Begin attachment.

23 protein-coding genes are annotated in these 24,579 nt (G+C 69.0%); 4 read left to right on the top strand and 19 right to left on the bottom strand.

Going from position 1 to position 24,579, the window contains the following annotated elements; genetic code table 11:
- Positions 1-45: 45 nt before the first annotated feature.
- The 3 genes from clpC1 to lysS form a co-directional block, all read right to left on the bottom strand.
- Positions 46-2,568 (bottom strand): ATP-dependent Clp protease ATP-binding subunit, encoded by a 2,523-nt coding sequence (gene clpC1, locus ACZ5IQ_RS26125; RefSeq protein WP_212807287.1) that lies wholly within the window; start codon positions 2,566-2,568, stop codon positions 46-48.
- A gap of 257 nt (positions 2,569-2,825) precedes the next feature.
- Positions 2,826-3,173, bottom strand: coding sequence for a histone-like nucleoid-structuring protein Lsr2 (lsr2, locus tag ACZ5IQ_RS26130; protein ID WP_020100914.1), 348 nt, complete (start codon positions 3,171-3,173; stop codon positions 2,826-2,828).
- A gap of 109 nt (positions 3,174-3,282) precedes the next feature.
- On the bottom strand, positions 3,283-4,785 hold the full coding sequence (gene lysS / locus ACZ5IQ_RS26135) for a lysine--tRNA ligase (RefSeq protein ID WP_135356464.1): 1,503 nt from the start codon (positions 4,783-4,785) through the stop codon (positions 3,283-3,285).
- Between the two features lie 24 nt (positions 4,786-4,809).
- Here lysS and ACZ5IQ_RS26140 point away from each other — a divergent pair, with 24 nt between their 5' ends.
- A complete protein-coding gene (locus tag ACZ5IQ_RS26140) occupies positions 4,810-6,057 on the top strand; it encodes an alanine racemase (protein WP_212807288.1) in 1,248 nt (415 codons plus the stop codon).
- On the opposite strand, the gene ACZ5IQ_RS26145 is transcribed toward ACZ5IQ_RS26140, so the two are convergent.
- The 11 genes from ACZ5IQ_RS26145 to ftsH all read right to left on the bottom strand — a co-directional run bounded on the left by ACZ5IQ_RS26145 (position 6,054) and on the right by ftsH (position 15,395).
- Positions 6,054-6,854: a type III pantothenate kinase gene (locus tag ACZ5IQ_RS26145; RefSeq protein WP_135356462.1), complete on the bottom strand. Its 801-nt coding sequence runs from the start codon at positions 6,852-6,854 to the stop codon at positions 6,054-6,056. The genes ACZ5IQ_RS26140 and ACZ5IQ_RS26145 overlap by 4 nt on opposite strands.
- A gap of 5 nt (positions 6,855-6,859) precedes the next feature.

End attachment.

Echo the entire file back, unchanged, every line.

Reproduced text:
23 protein-coding genes are annotated in these 24,579 nt (G+C 69.0%); 4 read left to right on the top strand and 19 right to left on the bottom strand.

Going from position 1 to position 24,579, the window contains the following annotated elements; genetic code table 11:
- Positions 1-45: 45 nt before the first annotated feature.
- The 3 genes from clpC1 to lysS form a co-directional block, all read right to left on the bottom strand.
- Positions 46-2,568 (bottom strand): ATP-dependent Clp protease ATP-binding subunit, encoded by a 2,523-nt coding sequence (gene clpC1, locus ACZ5IQ_RS26125; RefSeq protein WP_212807287.1) that lies wholly within the window; start codon positions 2,566-2,568, stop codon positions 46-48.
- A gap of 257 nt (positions 2,569-2,825) precedes the next feature.
- Positions 2,826-3,173, bottom strand: coding sequence for a histone-like nucleoid-structuring protein Lsr2 (lsr2, locus tag ACZ5IQ_RS26130; protein ID WP_020100914.1), 348 nt, complete (start codon positions 3,171-3,173; stop codon positions 2,826-2,828).
- A gap of 109 nt (positions 3,174-3,282) precedes the next feature.
- On the bottom strand, positions 3,283-4,785 hold the full coding sequence (gene lysS / locus ACZ5IQ_RS26135) for a lysine--tRNA ligase (RefSeq protein ID WP_135356464.1): 1,503 nt from the start codon (positions 4,783-4,785) through the stop codon (positions 3,283-3,285).
- Between the two features lie 24 nt (positions 4,786-4,809).
- Here lysS and ACZ5IQ_RS26140 point away from each other — a divergent pair, with 24 nt between their 5' ends.
- A complete protein-coding gene (locus tag ACZ5IQ_RS26140) occupies positions 4,810-6,057 on the top strand; it encodes an alanine racemase (protein WP_212807288.1) in 1,248 nt (415 codons plus the stop codon).
- On the opposite strand, the gene ACZ5IQ_RS26145 is transcribed toward ACZ5IQ_RS26140, so the two are convergent.
- The 11 genes from ACZ5IQ_RS26145 to ftsH all read right to left on the bottom strand — a co-directional run bounded on the left by ACZ5IQ_RS26145 (position 6,054) and on the right by ftsH (position 15,395).
- Positions 6,054-6,854: a type III pantothenate kinase gene (locus tag ACZ5IQ_RS26145; RefSeq protein WP_135356462.1), complete on the bottom strand. Its 801-nt coding sequence runs from the start codon at positions 6,852-6,854 to the stop codon at positions 6,054-6,056. The genes ACZ5IQ_RS26140 and ACZ5IQ_RS26145 overlap by 4 nt on opposite strands.
- A gap of 5 nt (positions 6,855-6,859) precedes the next feature.